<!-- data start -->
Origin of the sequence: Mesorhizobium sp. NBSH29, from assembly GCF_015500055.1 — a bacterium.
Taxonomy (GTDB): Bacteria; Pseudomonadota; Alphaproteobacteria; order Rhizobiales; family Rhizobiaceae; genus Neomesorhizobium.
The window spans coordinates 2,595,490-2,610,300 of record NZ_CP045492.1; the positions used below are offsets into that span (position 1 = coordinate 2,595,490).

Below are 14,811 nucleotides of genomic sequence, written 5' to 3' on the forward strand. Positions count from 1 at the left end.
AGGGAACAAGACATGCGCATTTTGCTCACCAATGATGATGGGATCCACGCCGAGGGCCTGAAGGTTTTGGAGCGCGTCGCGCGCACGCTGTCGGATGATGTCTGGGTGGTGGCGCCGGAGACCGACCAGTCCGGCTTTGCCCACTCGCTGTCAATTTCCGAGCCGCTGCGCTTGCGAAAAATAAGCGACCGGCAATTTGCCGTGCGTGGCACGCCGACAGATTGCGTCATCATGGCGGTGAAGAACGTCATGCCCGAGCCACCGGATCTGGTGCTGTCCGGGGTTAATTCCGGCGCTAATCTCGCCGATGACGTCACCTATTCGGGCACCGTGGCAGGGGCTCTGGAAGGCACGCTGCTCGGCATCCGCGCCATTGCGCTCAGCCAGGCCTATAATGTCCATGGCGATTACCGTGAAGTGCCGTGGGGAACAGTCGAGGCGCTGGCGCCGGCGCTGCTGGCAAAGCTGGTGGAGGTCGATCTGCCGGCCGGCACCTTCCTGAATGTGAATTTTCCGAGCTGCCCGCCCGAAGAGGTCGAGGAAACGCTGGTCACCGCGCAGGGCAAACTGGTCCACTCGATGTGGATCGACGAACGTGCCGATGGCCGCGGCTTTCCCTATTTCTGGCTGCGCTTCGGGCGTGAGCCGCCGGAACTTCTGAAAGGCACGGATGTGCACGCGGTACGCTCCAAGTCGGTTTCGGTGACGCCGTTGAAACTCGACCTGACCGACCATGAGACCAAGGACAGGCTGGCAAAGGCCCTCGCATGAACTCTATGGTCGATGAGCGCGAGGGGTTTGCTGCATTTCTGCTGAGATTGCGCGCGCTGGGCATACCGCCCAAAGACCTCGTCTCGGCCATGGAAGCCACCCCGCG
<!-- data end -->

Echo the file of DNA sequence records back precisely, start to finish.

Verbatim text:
Origin of the sequence: Mesorhizobium sp. NBSH29, from assembly GCF_015500055.1 — a bacterium.
Taxonomy (GTDB): Bacteria; Pseudomonadota; Alphaproteobacteria; order Rhizobiales; family Rhizobiaceae; genus Neomesorhizobium.
The window spans coordinates 2,595,490-2,610,300 of record NZ_CP045492.1; the positions used below are offsets into that span (position 1 = coordinate 2,595,490).

Below are 14,811 nucleotides of genomic sequence, written 5' to 3' on the forward strand. Positions count from 1 at the left end.
AGGGAACAAGACATGCGCATTTTGCTCACCAATGATGATGGGATCCACGCCGAGGGCCTGAAGGTTTTGGAGCGCGTCGCGCGCACGCTGTCGGATGATGTCTGGGTGGTGGCGCCGGAGACCGACCAGTCCGGCTTTGCCCACTCGCTGTCAATTTCCGAGCCGCTGCGCTTGCGAAAAATAAGCGACCGGCAATTTGCCGTGCGTGGCACGCCGACAGATTGCGTCATCATGGCGGTGAAGAACGTCATGCCCGAGCCACCGGATCTGGTGCTGTCCGGGGTTAATTCCGGCGCTAATCTCGCCGATGACGTCACCTATTCGGGCACCGTGGCAGGGGCTCTGGAAGGCACGCTGCTCGGCATCCGCGCCATTGCGCTCAGCCAGGCCTATAATGTCCATGGCGATTACCGTGAAGTGCCGTGGGGAACAGTCGAGGCGCTGGCGCCGGCGCTGCTGGCAAAGCTGGTGGAGGTCGATCTGCCGGCCGGCACCTTCCTGAATGTGAATTTTCCGAGCTGCCCGCCCGAAGAGGTCGAGGAAACGCTGGTCACCGCGCAGGGCAAACTGGTCCACTCGATGTGGATCGACGAACGTGCCGATGGCCGCGGCTTTCCCTATTTCTGGCTGCGCTTCGGGCGTGAGCCGCCGGAACTTCTGAAAGGCACGGATGTGCACGCGGTACGCTCCAAGTCGGTTTCGGTGACGCCGTTGAAACTCGACCTGACCGACCATGAGACCAAGGACAGGCTGGCAAAGGCCCTCGCATGAACTCTATGGTCGATGAGCGCGAGGGGTTTGCTGCATTTCTGCTGAGATTGCGCGCGCTGGGCATACCGCCCAAAGACCTCGTCTCGGCCATGGAAGCCACCCCGCG